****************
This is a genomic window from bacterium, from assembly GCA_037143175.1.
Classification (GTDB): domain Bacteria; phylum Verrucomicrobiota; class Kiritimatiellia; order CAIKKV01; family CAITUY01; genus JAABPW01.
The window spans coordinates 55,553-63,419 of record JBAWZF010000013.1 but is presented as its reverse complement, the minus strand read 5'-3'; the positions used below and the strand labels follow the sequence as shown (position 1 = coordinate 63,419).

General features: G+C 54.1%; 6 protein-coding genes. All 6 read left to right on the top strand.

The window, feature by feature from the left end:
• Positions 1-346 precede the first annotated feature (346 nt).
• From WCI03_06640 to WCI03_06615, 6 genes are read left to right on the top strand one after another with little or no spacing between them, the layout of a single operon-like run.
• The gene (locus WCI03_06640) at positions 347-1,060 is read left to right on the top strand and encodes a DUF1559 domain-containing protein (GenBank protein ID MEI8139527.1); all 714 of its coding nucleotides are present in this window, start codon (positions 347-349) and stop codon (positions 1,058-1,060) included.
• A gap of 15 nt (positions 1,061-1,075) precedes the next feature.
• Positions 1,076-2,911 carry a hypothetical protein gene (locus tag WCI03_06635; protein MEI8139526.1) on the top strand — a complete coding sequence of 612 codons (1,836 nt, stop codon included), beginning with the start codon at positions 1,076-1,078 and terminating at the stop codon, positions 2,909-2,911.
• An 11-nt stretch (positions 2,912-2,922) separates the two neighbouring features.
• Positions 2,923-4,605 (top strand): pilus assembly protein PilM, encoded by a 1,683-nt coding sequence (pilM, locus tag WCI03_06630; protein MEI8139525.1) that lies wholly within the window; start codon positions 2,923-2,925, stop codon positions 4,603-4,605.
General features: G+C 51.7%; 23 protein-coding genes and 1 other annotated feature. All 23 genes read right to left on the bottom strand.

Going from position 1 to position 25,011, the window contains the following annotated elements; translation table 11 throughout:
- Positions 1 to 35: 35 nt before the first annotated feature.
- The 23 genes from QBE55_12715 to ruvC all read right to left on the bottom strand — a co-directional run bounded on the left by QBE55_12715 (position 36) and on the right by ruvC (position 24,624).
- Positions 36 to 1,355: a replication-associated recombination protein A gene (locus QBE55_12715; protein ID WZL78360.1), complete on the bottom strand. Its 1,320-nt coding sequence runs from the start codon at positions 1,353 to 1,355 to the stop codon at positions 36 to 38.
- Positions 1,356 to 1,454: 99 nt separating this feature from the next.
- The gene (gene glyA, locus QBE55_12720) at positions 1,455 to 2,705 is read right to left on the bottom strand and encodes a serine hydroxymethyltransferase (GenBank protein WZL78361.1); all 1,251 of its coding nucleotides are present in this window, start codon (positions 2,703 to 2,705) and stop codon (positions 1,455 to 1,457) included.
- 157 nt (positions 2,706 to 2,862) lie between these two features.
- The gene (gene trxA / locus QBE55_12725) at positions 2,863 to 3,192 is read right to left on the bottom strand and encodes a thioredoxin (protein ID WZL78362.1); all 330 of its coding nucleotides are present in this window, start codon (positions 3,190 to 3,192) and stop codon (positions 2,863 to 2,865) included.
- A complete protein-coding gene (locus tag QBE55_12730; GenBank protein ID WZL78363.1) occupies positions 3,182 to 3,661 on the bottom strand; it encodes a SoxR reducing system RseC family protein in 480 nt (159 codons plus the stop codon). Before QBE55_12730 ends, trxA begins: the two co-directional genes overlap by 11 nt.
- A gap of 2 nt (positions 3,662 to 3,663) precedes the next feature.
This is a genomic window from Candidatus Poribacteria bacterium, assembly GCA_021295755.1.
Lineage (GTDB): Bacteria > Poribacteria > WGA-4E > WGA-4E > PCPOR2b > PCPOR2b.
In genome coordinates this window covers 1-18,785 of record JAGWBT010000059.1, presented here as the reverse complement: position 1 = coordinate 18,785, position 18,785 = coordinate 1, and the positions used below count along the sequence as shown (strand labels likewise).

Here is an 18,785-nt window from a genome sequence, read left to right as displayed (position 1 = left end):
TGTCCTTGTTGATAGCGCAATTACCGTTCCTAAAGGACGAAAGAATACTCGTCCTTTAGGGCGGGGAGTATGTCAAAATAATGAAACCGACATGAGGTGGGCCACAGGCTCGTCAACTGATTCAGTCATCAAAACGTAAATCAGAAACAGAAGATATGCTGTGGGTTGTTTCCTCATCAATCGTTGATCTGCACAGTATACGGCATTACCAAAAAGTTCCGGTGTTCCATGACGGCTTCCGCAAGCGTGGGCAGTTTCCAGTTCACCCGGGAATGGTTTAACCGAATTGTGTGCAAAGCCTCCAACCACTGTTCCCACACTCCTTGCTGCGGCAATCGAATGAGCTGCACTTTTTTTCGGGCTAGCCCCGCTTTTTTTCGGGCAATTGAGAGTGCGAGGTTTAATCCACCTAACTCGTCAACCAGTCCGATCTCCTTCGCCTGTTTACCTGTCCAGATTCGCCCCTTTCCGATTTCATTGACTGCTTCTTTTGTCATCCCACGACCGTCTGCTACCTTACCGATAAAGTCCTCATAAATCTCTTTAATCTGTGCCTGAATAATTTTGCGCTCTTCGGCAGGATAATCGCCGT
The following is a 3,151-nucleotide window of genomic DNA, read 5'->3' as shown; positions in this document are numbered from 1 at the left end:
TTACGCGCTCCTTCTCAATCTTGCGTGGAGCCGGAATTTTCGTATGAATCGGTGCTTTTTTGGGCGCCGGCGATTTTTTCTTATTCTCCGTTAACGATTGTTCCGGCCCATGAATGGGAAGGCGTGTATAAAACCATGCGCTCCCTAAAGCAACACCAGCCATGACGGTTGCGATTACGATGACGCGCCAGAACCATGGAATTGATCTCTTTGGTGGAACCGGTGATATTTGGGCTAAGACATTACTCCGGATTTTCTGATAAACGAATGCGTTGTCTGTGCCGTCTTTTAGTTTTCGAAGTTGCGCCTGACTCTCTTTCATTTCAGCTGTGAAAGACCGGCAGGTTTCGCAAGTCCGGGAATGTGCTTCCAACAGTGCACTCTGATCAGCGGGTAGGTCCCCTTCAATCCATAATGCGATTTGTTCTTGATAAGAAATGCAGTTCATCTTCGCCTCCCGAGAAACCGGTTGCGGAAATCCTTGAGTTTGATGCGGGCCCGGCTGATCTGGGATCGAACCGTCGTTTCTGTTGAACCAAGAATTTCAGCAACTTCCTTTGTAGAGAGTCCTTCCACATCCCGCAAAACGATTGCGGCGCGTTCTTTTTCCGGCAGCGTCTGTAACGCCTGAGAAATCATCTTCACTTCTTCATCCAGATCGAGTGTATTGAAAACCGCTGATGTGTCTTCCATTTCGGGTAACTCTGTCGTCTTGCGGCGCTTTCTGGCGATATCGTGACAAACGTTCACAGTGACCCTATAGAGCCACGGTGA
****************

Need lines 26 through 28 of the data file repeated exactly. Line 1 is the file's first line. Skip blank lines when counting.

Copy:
In genome coordinates this window covers 1-18,785 of record JAGWBT010000059.1, presented here as the reverse complement: position 1 = coordinate 18,785, position 18,785 = coordinate 1, and the positions used below count along the sequence as shown (strand labels likewise).

Here is an 18,785-nt window from a genome sequence, read left to right as displayed (position 1 = left end):
TGTCCTTGTTGATAGCGCAATTACCGTTCCTAAAGGACGAAAGAATACTCGTCCTTTAGGGCGGGGAGTATGTCAAAATAATGAAACCGACATGAGGTGGGCCACAGGCTCGTCAACTGATTCAGTCATCAAAACGTAAATCAGAAACAGAAGATATGCTGTGGGTTGTTTCCTCATCAATCGTTGATCTGCACAGTATACGGCATTACCAAAAAGTTCCGGTGTTCCATGACGGCTTCCGCAAGCGTGGGCAGTTTCCAGTTCACCCGGGAATGGTTTAACCGAATTGTGTGCAAAGCCTCCAACCACTGTTCCCACACTCCTTGCTGCGGCAATCGAATGAGCTGCACTTTTTTTCGGGCTAGCCCCGCTTTTTTTCGGGCAATTGAGAGTGCGAGGTTTAATCCACCTAACTCGTCAACCAGTCCGATCTCCTTCGCCTGTTTACCTGTCCAGATTCGCCCCTTTCCGATTTCATTGACTGCTTCTTTTGTCATCCCACGACCGTCTGCTACCTTACCGATAAAGTCCTCATAAATCTCTTTAATCTGTGCCTGAATAATTTTGCGCTCTTCGGCAGGATAATCGCCGT